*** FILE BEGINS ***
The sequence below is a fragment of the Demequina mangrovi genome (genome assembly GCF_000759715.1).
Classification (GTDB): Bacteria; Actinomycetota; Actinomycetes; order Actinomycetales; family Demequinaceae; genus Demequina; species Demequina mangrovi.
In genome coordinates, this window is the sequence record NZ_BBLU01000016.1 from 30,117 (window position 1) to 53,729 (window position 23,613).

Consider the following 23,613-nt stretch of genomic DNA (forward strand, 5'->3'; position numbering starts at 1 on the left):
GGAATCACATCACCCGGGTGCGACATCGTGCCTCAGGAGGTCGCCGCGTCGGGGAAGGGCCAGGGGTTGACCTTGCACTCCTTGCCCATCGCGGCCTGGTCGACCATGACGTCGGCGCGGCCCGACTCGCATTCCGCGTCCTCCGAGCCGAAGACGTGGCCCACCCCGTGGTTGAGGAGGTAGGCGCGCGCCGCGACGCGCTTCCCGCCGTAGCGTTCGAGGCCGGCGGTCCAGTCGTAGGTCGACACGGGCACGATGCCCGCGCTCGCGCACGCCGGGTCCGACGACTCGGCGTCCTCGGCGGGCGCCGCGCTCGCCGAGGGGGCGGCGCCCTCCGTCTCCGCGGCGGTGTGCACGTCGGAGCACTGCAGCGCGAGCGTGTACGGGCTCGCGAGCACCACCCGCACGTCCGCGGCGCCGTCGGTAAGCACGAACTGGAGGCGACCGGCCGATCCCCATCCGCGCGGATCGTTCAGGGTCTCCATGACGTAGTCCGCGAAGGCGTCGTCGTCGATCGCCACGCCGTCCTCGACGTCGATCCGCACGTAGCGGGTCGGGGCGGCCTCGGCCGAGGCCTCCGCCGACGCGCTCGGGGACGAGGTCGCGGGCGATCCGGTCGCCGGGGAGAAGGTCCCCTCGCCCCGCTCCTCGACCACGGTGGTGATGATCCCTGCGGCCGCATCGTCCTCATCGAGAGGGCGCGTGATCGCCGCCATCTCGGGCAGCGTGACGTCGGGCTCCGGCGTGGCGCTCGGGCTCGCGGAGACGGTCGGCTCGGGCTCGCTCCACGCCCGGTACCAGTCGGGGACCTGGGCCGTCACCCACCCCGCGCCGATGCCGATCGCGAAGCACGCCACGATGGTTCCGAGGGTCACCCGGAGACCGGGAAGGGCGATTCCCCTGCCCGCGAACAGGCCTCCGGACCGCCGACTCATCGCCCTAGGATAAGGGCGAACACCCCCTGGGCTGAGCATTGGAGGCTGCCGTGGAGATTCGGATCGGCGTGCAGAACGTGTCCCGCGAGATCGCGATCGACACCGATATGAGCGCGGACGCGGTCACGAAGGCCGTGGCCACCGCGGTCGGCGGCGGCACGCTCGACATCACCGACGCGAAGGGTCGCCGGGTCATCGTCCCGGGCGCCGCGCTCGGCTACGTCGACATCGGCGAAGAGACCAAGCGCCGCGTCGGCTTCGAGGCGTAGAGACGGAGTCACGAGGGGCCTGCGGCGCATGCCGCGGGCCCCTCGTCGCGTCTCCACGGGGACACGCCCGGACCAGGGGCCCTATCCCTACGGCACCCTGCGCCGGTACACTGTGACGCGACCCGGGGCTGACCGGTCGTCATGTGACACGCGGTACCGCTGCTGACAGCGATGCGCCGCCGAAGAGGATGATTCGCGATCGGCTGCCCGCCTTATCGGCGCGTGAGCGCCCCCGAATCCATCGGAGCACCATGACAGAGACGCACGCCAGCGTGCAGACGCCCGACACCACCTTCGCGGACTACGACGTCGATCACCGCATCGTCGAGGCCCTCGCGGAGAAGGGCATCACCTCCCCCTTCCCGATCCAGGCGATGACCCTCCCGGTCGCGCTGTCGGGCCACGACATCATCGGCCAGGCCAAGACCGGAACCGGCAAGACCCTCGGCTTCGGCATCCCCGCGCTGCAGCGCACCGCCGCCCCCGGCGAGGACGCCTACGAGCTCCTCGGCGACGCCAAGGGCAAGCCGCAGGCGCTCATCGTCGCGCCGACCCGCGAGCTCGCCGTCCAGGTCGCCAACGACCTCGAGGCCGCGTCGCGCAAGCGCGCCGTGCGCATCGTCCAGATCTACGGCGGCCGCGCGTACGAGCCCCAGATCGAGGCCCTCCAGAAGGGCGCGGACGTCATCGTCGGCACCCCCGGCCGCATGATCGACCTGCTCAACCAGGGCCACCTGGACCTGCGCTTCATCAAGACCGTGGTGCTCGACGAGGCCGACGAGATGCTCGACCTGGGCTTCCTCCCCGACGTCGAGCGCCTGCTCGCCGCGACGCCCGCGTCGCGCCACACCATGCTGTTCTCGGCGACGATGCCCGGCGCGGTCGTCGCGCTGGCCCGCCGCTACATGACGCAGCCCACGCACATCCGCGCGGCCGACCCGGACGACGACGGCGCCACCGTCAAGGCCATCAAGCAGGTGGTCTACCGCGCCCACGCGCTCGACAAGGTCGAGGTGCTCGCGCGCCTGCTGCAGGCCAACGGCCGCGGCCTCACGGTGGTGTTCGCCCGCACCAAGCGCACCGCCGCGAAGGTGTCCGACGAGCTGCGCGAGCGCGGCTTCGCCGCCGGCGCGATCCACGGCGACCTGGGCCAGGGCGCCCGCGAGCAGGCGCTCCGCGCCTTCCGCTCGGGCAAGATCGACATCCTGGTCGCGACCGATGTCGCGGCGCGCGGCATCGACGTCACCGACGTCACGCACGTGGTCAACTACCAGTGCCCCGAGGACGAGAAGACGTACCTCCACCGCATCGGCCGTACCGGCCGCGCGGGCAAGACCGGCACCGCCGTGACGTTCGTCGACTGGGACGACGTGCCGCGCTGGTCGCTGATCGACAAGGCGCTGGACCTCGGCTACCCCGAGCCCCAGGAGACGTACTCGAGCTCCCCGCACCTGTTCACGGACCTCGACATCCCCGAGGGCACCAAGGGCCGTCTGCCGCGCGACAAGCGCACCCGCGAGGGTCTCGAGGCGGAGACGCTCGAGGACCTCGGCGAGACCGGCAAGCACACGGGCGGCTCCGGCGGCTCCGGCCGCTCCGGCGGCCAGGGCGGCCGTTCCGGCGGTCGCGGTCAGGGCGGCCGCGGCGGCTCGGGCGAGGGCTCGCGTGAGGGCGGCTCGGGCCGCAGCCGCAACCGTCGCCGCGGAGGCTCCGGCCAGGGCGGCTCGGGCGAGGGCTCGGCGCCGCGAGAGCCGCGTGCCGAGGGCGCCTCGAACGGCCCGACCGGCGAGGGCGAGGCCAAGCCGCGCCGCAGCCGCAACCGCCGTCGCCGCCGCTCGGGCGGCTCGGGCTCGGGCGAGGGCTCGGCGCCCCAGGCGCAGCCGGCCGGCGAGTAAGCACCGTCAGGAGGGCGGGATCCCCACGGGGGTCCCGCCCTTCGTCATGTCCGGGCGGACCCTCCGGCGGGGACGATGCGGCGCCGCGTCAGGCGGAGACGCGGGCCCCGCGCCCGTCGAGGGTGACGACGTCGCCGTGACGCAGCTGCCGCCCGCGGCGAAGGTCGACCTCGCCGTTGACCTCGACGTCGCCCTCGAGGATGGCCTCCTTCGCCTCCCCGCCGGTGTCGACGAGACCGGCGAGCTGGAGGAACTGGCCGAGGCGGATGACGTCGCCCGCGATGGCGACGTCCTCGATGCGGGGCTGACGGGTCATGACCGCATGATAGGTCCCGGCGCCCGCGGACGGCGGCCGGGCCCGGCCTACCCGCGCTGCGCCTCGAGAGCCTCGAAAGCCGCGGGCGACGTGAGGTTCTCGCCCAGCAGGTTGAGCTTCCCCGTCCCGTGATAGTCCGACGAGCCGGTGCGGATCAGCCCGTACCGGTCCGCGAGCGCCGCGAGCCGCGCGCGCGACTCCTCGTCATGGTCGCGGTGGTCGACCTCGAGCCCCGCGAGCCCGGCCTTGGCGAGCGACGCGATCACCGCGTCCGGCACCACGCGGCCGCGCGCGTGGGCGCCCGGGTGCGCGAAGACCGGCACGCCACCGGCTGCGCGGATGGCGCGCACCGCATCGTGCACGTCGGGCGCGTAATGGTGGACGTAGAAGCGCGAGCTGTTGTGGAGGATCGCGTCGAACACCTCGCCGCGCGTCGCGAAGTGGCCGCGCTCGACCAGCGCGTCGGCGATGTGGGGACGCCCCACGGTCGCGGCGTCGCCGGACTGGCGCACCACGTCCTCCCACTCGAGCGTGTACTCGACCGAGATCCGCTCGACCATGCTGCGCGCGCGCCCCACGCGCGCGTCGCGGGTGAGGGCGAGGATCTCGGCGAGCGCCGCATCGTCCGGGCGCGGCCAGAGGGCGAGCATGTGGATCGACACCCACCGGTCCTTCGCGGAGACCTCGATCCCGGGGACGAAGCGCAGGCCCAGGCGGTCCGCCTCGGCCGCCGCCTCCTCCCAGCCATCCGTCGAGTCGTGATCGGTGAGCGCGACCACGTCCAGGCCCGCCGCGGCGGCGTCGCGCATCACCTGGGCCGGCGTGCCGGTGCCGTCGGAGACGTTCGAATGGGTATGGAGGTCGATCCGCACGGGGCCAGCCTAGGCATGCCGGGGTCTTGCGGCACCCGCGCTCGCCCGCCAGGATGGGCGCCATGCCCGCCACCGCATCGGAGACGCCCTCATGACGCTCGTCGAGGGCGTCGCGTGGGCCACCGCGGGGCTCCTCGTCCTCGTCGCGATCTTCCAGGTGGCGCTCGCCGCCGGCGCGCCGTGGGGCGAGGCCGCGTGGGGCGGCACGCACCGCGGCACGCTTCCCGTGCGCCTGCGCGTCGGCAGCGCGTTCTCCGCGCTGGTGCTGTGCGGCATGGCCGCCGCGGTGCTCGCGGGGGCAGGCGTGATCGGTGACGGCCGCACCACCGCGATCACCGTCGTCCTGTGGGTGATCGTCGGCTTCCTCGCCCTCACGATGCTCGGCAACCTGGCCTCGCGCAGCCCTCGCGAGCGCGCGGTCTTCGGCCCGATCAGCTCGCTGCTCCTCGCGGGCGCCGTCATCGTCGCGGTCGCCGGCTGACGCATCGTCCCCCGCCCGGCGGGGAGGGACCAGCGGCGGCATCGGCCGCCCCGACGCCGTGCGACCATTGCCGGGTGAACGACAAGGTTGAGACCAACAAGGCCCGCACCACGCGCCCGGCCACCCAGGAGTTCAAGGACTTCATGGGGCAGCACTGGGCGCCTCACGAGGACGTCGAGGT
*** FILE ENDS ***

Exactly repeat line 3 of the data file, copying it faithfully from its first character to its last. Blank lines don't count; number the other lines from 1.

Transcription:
In genome coordinates, this window is the sequence record NZ_BBLU01000016.1 from 30,117 (window position 1) to 53,729 (window position 23,613).